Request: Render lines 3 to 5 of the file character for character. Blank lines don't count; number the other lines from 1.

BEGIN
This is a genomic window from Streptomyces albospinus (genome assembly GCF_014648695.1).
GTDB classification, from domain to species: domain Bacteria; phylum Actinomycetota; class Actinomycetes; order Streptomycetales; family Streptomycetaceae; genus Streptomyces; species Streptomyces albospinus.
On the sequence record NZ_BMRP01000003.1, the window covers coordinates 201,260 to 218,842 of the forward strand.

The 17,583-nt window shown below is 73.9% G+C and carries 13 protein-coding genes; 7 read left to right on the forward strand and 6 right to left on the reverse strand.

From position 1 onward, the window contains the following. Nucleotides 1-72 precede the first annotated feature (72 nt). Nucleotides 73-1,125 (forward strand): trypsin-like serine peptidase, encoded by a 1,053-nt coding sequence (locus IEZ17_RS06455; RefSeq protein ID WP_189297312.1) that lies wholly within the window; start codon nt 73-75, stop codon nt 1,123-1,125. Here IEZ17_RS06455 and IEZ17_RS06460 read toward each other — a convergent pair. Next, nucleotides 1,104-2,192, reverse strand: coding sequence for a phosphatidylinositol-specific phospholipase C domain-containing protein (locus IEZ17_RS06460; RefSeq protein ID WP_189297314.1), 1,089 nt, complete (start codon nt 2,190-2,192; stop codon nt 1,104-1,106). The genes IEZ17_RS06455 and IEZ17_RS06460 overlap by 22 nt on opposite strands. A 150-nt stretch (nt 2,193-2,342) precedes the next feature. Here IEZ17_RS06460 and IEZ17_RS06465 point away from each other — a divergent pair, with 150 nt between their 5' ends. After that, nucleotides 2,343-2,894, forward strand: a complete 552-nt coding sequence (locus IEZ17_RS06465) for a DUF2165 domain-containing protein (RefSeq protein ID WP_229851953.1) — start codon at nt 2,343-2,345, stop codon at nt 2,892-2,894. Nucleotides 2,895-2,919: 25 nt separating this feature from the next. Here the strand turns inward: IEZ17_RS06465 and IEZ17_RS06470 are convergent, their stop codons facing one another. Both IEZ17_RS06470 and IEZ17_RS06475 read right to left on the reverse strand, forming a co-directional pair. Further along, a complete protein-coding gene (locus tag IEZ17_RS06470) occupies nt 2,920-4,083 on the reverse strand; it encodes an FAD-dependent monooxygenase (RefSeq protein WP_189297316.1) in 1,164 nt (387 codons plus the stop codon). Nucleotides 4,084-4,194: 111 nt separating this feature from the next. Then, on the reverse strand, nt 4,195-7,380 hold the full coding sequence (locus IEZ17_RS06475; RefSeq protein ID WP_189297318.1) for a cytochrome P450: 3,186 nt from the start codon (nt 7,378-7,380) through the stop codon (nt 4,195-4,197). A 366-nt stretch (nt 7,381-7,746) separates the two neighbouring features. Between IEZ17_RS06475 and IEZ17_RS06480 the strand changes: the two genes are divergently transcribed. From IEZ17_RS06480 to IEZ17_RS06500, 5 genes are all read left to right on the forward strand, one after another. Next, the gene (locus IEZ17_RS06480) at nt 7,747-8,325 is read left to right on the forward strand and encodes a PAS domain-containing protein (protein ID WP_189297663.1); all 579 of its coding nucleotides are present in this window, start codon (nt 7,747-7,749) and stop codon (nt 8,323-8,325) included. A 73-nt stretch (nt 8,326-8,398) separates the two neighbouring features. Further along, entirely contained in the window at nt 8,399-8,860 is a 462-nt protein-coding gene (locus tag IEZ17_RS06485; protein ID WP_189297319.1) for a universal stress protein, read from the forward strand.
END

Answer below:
On the sequence record NZ_BMRP01000003.1, the window covers coordinates 201,260 to 218,842 of the forward strand.

The 17,583-nt window shown below is 73.9% G+C and carries 13 protein-coding genes; 7 read left to right on the forward strand and 6 right to left on the reverse strand.

From position 1 onward, the window contains the following. Nucleotides 1-72 precede the first annotated feature (72 nt). Nucleotides 73-1,125 (forward strand): trypsin-like serine peptidase, encoded by a 1,053-nt coding sequence (locus IEZ17_RS06455; RefSeq protein ID WP_189297312.1) that lies wholly within the window; start codon nt 73-75, stop codon nt 1,123-1,125. Here IEZ17_RS06455 and IEZ17_RS06460 read toward each other — a convergent pair. Next, nucleotides 1,104-2,192, reverse strand: coding sequence for a phosphatidylinositol-specific phospholipase C domain-containing protein (locus IEZ17_RS06460; RefSeq protein ID WP_189297314.1), 1,089 nt, complete (start codon nt 2,190-2,192; stop codon nt 1,104-1,106). The genes IEZ17_RS06455 and IEZ17_RS06460 overlap by 22 nt on opposite strands. A 150-nt stretch (nt 2,193-2,342) precedes the next feature. Here IEZ17_RS06460 and IEZ17_RS06465 point away from each other — a divergent pair, with 150 nt between their 5' ends. After that, nucleotides 2,343-2,894, forward strand: a complete 552-nt coding sequence (locus IEZ17_RS06465) for a DUF2165 domain-containing protein (RefSeq protein ID WP_229851953.1) — start codon at nt 2,343-2,345, stop codon at nt 2,892-2,894. Nucleotides 2,895-2,919: 25 nt separating this feature from the next. Here the strand turns inward: IEZ17_RS06465 and IEZ17_RS06470 are convergent, their stop codons facing one another. Both IEZ17_RS06470 and IEZ17_RS06475 read right to left on the reverse strand, forming a co-directional pair. Further along, a complete protein-coding gene (locus tag IEZ17_RS06470) occupies nt 2,920-4,083 on the reverse strand; it encodes an FAD-dependent monooxygenase (RefSeq protein WP_189297316.1) in 1,164 nt (387 codons plus the stop codon). Nucleotides 4,084-4,194: 111 nt separating this feature from the next. Then, on the reverse strand, nt 4,195-7,380 hold the full coding sequence (locus IEZ17_RS06475; RefSeq protein ID WP_189297318.1) for a cytochrome P450: 3,186 nt from the start codon (nt 7,378-7,380) through the stop codon (nt 4,195-4,197). A 366-nt stretch (nt 7,381-7,746) separates the two neighbouring features. Between IEZ17_RS06475 and IEZ17_RS06480 the strand changes: the two genes are divergently transcribed. From IEZ17_RS06480 to IEZ17_RS06500, 5 genes are all read left to right on the forward strand, one after another. Next, the gene (locus IEZ17_RS06480) at nt 7,747-8,325 is read left to right on the forward strand and encodes a PAS domain-containing protein (protein ID WP_189297663.1); all 579 of its coding nucleotides are present in this window, start codon (nt 7,747-7,749) and stop codon (nt 8,323-8,325) included. A 73-nt stretch (nt 8,326-8,398) separates the two neighbouring features. Further along, entirely contained in the window at nt 8,399-8,860 is a 462-nt protein-coding gene (locus tag IEZ17_RS06485; protein ID WP_189297319.1) for a universal stress protein, read from the forward strand.